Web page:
You have a choice of where and how you compete. You can choose to compete on the battlefield that is “mind share.” Or you can compete on the battlefield that is “spreadsheet.”
It feels like “mind share” is more difficult. You have to get into the process much earlier, long before a spreadsheet has been created. You also need to try to develop consensus around what your dream client’s challenges are, as well as what the right solution needs to look like. It takes time and effort to get in front of deals.
The spreadsheet feels easier. All you need to do is ask to be added to the list of companies who are going to be included in a request for proposal. If there isn’t a proposal, all you need to do is to offer up a lower price to someone receptive enough to compare your price to your competitor’s.
But in all things human, fast is slow and slow is fast. Difficult is easy, and easy is difficult.
“Mindshare” takes more time and effort, but it massively increases the likelihood that you both create and win an opportunity. By developing the relationships, the trust, and the deep understanding, you position yourself as the right choice–regardless of the differences that show up on the spreadsheet later.
The “spreadsheet” isn’t the best place to do battle. Much of what is supposed to be objective turns out to be subjective. Without your being known as someone with the ability to create and deliver the right solution, your dream client has no choice but to look to more easily measured attributes like price, attributes that don’t likely help you to position yourself to win. In fact, a low price can easily be seen as unresponsive and irresponsible.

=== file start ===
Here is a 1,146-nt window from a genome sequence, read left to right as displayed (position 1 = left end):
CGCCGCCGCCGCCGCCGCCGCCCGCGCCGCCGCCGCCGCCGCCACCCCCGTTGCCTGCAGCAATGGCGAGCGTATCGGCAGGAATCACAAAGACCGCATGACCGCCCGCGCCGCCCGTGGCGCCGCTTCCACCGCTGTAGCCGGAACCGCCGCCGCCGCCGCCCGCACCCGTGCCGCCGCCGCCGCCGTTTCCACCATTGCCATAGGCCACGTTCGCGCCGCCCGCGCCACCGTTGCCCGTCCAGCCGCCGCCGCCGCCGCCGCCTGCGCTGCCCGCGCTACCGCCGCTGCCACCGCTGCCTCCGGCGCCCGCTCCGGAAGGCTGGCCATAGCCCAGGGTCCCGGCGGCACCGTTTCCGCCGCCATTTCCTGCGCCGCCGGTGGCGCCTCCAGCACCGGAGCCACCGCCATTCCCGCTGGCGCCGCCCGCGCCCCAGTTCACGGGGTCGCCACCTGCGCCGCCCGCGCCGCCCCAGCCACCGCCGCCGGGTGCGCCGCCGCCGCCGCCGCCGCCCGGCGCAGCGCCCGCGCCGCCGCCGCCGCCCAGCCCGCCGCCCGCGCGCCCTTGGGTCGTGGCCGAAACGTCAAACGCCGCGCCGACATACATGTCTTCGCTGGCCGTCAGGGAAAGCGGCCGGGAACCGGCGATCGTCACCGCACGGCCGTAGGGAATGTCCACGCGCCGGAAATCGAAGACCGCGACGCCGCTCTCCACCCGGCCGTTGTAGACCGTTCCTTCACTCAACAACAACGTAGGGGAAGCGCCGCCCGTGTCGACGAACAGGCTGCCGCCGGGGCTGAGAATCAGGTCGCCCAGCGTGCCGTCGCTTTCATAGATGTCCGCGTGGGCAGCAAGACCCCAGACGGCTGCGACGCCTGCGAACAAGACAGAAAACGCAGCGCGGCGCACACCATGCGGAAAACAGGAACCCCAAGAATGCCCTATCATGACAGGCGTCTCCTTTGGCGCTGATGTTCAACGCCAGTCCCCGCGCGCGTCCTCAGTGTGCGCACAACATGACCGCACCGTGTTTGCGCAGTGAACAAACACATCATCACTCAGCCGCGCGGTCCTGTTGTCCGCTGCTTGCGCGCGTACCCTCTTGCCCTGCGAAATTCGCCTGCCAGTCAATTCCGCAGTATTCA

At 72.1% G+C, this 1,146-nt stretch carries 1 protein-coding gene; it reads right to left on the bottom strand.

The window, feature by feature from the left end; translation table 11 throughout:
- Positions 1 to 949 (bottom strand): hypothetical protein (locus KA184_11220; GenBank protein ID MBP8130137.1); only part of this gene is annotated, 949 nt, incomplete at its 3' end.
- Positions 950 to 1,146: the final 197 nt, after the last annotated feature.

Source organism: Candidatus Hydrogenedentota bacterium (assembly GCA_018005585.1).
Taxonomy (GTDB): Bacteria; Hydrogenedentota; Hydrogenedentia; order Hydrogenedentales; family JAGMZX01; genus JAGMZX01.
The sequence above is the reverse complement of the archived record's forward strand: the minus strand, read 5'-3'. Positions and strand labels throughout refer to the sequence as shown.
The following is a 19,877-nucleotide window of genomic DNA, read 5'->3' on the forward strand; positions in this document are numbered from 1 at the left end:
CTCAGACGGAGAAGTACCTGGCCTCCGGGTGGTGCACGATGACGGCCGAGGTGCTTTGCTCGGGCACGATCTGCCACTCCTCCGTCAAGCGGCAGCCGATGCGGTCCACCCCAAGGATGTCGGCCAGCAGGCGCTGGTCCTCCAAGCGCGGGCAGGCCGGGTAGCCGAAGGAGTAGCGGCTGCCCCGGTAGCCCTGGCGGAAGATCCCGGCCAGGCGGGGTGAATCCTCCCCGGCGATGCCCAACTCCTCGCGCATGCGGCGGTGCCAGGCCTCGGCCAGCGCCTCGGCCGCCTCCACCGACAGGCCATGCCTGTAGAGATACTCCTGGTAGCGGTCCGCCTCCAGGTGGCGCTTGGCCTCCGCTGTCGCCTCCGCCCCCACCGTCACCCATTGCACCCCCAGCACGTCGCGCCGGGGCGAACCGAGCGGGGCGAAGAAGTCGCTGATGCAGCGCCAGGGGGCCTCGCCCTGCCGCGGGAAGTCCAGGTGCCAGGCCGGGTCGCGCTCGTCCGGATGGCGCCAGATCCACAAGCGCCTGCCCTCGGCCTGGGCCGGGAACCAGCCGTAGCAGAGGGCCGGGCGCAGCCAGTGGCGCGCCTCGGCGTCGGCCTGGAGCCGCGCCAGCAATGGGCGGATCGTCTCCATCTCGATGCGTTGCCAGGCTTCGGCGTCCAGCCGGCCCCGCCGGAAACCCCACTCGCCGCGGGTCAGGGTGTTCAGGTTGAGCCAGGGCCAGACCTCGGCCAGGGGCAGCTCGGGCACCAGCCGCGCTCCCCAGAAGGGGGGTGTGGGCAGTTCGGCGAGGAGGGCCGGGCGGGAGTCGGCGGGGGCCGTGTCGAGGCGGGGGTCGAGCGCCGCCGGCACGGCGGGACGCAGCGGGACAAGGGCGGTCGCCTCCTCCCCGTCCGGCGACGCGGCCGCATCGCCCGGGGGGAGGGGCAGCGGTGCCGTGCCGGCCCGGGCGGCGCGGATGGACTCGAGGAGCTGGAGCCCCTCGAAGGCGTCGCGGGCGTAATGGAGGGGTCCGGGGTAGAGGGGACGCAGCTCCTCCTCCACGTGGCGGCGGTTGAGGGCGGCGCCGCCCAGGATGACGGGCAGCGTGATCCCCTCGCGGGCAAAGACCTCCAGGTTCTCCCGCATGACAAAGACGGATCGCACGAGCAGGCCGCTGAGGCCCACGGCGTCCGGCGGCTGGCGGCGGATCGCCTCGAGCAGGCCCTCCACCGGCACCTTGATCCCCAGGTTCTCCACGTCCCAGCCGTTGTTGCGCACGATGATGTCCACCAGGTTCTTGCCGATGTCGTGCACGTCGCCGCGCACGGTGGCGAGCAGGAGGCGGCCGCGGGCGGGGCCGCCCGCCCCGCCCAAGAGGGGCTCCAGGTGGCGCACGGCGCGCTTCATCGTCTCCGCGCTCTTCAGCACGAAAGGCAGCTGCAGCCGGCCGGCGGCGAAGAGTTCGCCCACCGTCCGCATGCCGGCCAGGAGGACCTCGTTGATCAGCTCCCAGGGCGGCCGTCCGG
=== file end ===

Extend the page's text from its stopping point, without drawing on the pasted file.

You want to do battle for mind share, even when it is more difficult. Competing on the spreadsheet is more difficult and eliminates your ability to make things unequal when it comes to what is really important. Most of what is really important is invisible and can’t be captured on a spreadsheet. It needs to be seen and felt by the people who will ultimately make the decision to buy.
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"In The Lost Art of Closing, Anthony proves that the final commitment can actually be one of the easiest parts of the sales process—if you’ve set it up properly with other commitments that have to happen long before the close. The key is to lead customers through a series of necessary steps designed to prevent a purchase stall."
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